Use of implantable pacemakers and implantable defibrillators in hypertrophic cardiomyopathy.

Abstract

Recent data have emerged to help guide the use of implantable pacemakers and implantable defibrillators in patients who have hypertrophic cardiomyopathy (HCM). Controlled studies of the use of dual chamber pacemakers to treat outflow tract obstruction in HCM have shown little benefit, and have raised the possibility that earlier favorable reports were demonstrating an element of placebo effect. In particular, there is no recent support for earlier claims of regression of ventricular hypertrophy from chronic dual chamber pacing. Several reports have added to our understanding of the risk factors for sudden death in HCM. A normal blood pressure response to exercise appears to identify a subset of patients at low risk for sudden death. In a recent study of a large number of HCM patients, the risk of sudden death was found to be directly proportional to the extent of left ventricular hypertrophy. There is accumulating evidence that the implantable defibrillator is highly effective in terminating malignant ventricular arrhythmias in HCM patients, and HCM patients thought to be at significant risk for sudden death should be offered defibrillator implantation.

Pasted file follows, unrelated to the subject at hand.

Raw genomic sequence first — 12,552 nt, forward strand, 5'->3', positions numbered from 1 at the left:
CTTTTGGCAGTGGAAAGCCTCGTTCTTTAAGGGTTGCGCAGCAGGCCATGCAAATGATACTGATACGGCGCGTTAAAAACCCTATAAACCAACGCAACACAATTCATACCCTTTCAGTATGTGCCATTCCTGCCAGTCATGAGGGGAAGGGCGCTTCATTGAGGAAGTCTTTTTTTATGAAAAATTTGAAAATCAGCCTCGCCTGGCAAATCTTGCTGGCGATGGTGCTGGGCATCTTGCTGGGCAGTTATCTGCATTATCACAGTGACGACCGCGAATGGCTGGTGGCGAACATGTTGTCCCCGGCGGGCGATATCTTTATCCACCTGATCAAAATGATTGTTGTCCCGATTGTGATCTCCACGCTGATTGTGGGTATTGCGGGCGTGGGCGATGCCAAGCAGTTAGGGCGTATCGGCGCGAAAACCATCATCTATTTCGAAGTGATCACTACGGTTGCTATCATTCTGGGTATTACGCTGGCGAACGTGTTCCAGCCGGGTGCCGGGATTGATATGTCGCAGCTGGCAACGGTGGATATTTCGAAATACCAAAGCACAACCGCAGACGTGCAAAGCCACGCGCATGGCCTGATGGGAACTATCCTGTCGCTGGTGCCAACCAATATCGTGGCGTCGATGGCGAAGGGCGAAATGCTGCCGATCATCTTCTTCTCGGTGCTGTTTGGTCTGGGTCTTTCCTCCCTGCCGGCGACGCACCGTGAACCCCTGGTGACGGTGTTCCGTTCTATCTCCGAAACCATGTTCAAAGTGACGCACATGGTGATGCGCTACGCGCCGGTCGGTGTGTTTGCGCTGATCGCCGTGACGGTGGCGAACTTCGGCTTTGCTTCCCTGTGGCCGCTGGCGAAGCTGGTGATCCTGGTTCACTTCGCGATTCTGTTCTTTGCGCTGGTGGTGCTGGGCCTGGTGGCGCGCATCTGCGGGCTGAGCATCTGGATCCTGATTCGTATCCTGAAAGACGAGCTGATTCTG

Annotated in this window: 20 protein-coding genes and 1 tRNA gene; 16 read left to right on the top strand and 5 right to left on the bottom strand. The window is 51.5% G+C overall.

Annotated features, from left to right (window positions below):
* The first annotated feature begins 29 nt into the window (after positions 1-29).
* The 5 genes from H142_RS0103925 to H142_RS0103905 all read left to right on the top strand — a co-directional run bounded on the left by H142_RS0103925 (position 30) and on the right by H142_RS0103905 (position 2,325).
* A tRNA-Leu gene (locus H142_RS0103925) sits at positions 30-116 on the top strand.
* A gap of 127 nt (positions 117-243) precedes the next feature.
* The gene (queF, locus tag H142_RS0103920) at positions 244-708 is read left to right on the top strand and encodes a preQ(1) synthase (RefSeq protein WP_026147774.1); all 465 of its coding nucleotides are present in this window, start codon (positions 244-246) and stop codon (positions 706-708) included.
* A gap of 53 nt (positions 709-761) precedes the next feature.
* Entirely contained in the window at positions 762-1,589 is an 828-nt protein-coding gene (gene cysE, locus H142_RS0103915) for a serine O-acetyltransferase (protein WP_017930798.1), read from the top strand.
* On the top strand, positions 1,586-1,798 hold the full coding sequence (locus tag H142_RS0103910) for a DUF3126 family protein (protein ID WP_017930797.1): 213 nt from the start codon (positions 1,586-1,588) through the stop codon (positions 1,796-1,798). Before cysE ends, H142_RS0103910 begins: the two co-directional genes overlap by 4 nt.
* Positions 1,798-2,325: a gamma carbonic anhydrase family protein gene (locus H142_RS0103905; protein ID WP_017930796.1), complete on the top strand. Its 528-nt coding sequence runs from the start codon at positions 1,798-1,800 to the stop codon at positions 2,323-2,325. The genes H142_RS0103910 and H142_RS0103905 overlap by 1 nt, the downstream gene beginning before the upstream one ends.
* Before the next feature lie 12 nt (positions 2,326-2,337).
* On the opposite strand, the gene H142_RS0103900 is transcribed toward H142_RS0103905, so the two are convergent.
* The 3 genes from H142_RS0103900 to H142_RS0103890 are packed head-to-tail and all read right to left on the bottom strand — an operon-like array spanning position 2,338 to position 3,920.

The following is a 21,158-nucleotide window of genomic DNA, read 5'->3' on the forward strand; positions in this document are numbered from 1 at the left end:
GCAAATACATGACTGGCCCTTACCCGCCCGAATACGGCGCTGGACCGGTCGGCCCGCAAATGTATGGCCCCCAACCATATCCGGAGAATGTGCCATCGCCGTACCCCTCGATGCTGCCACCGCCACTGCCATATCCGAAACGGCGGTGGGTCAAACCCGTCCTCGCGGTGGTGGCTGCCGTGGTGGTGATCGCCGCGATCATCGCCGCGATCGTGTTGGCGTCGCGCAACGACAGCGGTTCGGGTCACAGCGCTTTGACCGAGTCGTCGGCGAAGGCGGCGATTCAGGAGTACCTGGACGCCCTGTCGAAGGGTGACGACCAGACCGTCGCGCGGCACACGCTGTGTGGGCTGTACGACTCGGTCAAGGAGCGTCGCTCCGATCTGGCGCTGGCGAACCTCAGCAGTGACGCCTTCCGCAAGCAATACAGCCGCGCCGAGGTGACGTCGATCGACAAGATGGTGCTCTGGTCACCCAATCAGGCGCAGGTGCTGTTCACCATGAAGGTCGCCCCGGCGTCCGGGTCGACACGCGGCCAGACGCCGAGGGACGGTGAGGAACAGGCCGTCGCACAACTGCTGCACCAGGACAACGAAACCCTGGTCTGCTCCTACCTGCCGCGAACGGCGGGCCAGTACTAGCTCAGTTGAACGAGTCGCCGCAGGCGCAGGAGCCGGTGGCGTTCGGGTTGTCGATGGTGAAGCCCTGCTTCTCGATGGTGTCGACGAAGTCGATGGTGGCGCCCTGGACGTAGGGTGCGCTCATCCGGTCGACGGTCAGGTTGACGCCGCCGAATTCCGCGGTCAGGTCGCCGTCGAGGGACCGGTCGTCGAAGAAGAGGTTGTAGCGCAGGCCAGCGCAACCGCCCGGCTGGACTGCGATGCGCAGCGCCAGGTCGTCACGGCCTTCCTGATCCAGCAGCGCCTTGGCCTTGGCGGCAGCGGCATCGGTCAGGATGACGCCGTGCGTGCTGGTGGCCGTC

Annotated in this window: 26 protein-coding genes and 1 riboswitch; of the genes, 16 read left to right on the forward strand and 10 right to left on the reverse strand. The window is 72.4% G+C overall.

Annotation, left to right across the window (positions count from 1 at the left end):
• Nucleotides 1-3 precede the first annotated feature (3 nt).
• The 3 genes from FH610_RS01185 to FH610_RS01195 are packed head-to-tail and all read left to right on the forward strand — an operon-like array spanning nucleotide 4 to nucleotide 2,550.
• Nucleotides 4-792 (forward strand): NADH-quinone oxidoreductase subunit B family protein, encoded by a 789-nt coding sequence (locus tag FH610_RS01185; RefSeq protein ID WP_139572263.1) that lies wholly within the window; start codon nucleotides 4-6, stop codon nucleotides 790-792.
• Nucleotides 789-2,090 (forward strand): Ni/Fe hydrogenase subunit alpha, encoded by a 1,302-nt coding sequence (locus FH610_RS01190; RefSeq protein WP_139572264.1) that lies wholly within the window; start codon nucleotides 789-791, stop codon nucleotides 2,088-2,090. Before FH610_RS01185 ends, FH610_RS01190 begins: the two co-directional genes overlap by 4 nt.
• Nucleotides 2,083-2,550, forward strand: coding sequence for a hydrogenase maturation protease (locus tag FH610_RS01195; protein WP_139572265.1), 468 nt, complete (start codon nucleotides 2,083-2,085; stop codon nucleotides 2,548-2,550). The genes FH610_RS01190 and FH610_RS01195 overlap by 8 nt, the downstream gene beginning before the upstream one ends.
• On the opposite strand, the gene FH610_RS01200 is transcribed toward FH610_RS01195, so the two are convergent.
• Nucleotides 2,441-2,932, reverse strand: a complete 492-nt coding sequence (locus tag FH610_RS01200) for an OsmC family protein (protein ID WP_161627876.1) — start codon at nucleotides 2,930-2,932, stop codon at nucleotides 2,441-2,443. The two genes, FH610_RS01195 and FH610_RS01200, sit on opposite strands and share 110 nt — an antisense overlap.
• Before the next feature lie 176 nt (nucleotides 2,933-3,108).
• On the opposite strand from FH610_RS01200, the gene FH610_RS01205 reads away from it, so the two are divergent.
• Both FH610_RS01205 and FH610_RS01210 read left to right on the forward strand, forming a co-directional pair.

Cite this paper

@article{Freedman2001UseOI, title={Use of implantable pacemakers and implantable defibrillators in hypertrophic cardiomyopathy.}, author={Roger A. Freedman}, journal={Current opinion in cardiology}, year={2001}, volume={16 1}, pages={58-65} }